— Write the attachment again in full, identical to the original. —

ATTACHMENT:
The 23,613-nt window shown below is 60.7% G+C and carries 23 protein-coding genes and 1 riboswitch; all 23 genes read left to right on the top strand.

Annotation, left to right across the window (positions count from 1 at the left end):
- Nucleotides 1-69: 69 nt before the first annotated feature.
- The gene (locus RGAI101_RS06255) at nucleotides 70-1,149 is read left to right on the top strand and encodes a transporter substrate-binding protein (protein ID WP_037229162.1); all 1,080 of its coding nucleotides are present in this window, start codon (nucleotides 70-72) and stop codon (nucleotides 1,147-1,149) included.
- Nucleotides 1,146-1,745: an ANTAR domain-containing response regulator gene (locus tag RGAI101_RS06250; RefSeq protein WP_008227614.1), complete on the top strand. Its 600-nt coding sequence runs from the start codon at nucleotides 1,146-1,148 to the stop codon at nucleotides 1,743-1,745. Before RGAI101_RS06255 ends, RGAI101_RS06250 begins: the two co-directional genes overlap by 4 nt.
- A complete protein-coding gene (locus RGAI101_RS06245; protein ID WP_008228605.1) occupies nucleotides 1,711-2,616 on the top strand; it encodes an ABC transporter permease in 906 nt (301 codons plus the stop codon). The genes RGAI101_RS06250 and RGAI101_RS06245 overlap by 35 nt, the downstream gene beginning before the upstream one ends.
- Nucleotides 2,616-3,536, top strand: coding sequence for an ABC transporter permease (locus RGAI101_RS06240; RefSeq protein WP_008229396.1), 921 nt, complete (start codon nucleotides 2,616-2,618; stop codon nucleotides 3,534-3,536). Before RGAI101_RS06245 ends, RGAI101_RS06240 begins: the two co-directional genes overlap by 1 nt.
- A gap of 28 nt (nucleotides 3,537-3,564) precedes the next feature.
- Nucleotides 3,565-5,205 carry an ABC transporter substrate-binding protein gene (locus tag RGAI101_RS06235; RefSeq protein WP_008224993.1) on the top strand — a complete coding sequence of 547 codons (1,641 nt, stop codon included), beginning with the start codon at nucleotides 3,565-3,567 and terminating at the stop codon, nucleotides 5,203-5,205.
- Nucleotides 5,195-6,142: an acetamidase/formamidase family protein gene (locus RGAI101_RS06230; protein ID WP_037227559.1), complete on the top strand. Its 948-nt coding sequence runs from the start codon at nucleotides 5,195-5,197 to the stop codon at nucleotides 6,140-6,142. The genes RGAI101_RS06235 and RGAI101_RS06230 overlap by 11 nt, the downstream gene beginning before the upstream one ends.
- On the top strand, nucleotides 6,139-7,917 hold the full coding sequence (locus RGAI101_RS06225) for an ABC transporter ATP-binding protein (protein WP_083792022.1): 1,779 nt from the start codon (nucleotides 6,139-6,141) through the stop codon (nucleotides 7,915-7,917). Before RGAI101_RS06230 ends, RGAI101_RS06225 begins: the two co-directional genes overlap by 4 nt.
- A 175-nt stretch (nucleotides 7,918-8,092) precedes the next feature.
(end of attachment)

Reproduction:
The 23,613-nt window shown below is 60.7% G+C and carries 23 protein-coding genes and 1 riboswitch; all 23 genes read left to right on the top strand.

Annotation, left to right across the window (positions count from 1 at the left end):
- Nucleotides 1-69: 69 nt before the first annotated feature.
- The gene (locus RGAI101_RS06255) at nucleotides 70-1,149 is read left to right on the top strand and encodes a transporter substrate-binding protein (protein ID WP_037229162.1); all 1,080 of its coding nucleotides are present in this window, start codon (nucleotides 70-72) and stop codon (nucleotides 1,147-1,149) included.
- Nucleotides 1,146-1,745: an ANTAR domain-containing response regulator gene (locus tag RGAI101_RS06250; RefSeq protein WP_008227614.1), complete on the top strand. Its 600-nt coding sequence runs from the start codon at nucleotides 1,146-1,148 to the stop codon at nucleotides 1,743-1,745. Before RGAI101_RS06255 ends, RGAI101_RS06250 begins: the two co-directional genes overlap by 4 nt.
- A complete protein-coding gene (locus RGAI101_RS06245; protein ID WP_008228605.1) occupies nucleotides 1,711-2,616 on the top strand; it encodes an ABC transporter permease in 906 nt (301 codons plus the stop codon). The genes RGAI101_RS06250 and RGAI101_RS06245 overlap by 35 nt, the downstream gene beginning before the upstream one ends.
- Nucleotides 2,616-3,536, top strand: coding sequence for an ABC transporter permease (locus RGAI101_RS06240; RefSeq protein WP_008229396.1), 921 nt, complete (start codon nucleotides 2,616-2,618; stop codon nucleotides 3,534-3,536). Before RGAI101_RS06245 ends, RGAI101_RS06240 begins: the two co-directional genes overlap by 1 nt.
- A gap of 28 nt (nucleotides 3,537-3,564) precedes the next feature.
- Nucleotides 3,565-5,205 carry an ABC transporter substrate-binding protein gene (locus tag RGAI101_RS06235; RefSeq protein WP_008224993.1) on the top strand — a complete coding sequence of 547 codons (1,641 nt, stop codon included), beginning with the start codon at nucleotides 3,565-3,567 and terminating at the stop codon, nucleotides 5,203-5,205.
- Nucleotides 5,195-6,142: an acetamidase/formamidase family protein gene (locus RGAI101_RS06230; protein ID WP_037227559.1), complete on the top strand. Its 948-nt coding sequence runs from the start codon at nucleotides 5,195-5,197 to the stop codon at nucleotides 6,140-6,142. The genes RGAI101_RS06235 and RGAI101_RS06230 overlap by 11 nt, the downstream gene beginning before the upstream one ends.
- On the top strand, nucleotides 6,139-7,917 hold the full coding sequence (locus RGAI101_RS06225) for an ABC transporter ATP-binding protein (protein WP_083792022.1): 1,779 nt from the start codon (nucleotides 6,139-6,141) through the stop codon (nucleotides 7,915-7,917). Before RGAI101_RS06230 ends, RGAI101_RS06225 begins: the two co-directional genes overlap by 4 nt.
- A 175-nt stretch (nucleotides 7,918-8,092) precedes the next feature.